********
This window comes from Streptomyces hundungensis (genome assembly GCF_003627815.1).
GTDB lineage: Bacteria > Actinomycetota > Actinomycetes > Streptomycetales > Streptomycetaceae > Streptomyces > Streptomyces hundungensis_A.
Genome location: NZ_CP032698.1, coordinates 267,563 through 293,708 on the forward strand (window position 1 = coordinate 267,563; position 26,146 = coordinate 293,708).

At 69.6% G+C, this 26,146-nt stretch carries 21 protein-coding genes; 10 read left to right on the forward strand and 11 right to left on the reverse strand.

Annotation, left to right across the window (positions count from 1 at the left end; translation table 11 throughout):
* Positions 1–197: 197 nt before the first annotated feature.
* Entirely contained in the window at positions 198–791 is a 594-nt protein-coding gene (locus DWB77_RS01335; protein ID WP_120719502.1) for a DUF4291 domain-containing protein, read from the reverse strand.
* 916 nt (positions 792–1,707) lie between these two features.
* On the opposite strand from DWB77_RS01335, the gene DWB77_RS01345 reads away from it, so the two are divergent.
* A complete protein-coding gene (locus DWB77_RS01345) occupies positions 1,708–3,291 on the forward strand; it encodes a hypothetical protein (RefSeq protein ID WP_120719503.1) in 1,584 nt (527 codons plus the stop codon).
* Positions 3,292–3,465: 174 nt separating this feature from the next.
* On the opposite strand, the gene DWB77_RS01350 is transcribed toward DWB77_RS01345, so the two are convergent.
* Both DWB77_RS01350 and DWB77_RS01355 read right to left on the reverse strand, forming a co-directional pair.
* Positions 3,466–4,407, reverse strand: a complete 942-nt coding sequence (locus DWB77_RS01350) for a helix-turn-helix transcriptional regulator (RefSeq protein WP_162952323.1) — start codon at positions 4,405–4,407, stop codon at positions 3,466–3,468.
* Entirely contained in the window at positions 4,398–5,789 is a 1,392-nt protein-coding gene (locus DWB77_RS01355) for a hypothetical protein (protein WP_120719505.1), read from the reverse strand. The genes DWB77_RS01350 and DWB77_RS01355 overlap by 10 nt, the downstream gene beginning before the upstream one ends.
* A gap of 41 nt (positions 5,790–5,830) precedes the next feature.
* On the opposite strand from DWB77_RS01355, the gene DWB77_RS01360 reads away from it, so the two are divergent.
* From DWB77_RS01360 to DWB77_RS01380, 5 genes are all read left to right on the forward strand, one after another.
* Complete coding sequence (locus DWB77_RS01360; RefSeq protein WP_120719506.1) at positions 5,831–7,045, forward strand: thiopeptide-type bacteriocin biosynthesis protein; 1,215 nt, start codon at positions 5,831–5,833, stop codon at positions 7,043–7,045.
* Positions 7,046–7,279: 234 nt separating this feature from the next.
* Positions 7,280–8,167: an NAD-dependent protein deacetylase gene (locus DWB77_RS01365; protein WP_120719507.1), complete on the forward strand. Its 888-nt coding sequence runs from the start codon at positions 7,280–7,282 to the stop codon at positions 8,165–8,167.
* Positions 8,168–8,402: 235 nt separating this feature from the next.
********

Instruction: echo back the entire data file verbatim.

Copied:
This window comes from Streptomyces hundungensis (genome assembly GCF_003627815.1).
GTDB lineage: Bacteria > Actinomycetota > Actinomycetes > Streptomycetales > Streptomycetaceae > Streptomyces > Streptomyces hundungensis_A.
Genome location: NZ_CP032698.1, coordinates 267,563 through 293,708 on the forward strand (window position 1 = coordinate 267,563; position 26,146 = coordinate 293,708).

At 69.6% G+C, this 26,146-nt stretch carries 21 protein-coding genes; 10 read left to right on the forward strand and 11 right to left on the reverse strand.

Annotation, left to right across the window (positions count from 1 at the left end; translation table 11 throughout):
* Positions 1–197: 197 nt before the first annotated feature.
* Entirely contained in the window at positions 198–791 is a 594-nt protein-coding gene (locus DWB77_RS01335; protein ID WP_120719502.1) for a DUF4291 domain-containing protein, read from the reverse strand.
* 916 nt (positions 792–1,707) lie between these two features.
* On the opposite strand from DWB77_RS01335, the gene DWB77_RS01345 reads away from it, so the two are divergent.
* A complete protein-coding gene (locus DWB77_RS01345) occupies positions 1,708–3,291 on the forward strand; it encodes a hypothetical protein (RefSeq protein ID WP_120719503.1) in 1,584 nt (527 codons plus the stop codon).
* Positions 3,292–3,465: 174 nt separating this feature from the next.
* On the opposite strand, the gene DWB77_RS01350 is transcribed toward DWB77_RS01345, so the two are convergent.
* Both DWB77_RS01350 and DWB77_RS01355 read right to left on the reverse strand, forming a co-directional pair.
* Positions 3,466–4,407, reverse strand: a complete 942-nt coding sequence (locus DWB77_RS01350) for a helix-turn-helix transcriptional regulator (RefSeq protein WP_162952323.1) — start codon at positions 4,405–4,407, stop codon at positions 3,466–3,468.
* Entirely contained in the window at positions 4,398–5,789 is a 1,392-nt protein-coding gene (locus DWB77_RS01355) for a hypothetical protein (protein WP_120719505.1), read from the reverse strand. The genes DWB77_RS01350 and DWB77_RS01355 overlap by 10 nt, the downstream gene beginning before the upstream one ends.
* A gap of 41 nt (positions 5,790–5,830) precedes the next feature.
* On the opposite strand from DWB77_RS01355, the gene DWB77_RS01360 reads away from it, so the two are divergent.
* From DWB77_RS01360 to DWB77_RS01380, 5 genes are all read left to right on the forward strand, one after another.
* Complete coding sequence (locus DWB77_RS01360; RefSeq protein WP_120719506.1) at positions 5,831–7,045, forward strand: thiopeptide-type bacteriocin biosynthesis protein; 1,215 nt, start codon at positions 5,831–5,833, stop codon at positions 7,043–7,045.
* Positions 7,046–7,279: 234 nt separating this feature from the next.
* Positions 7,280–8,167: an NAD-dependent protein deacetylase gene (locus DWB77_RS01365; protein WP_120719507.1), complete on the forward strand. Its 888-nt coding sequence runs from the start codon at positions 7,280–7,282 to the stop codon at positions 8,165–8,167.
* Positions 8,168–8,402: 235 nt separating this feature from the next.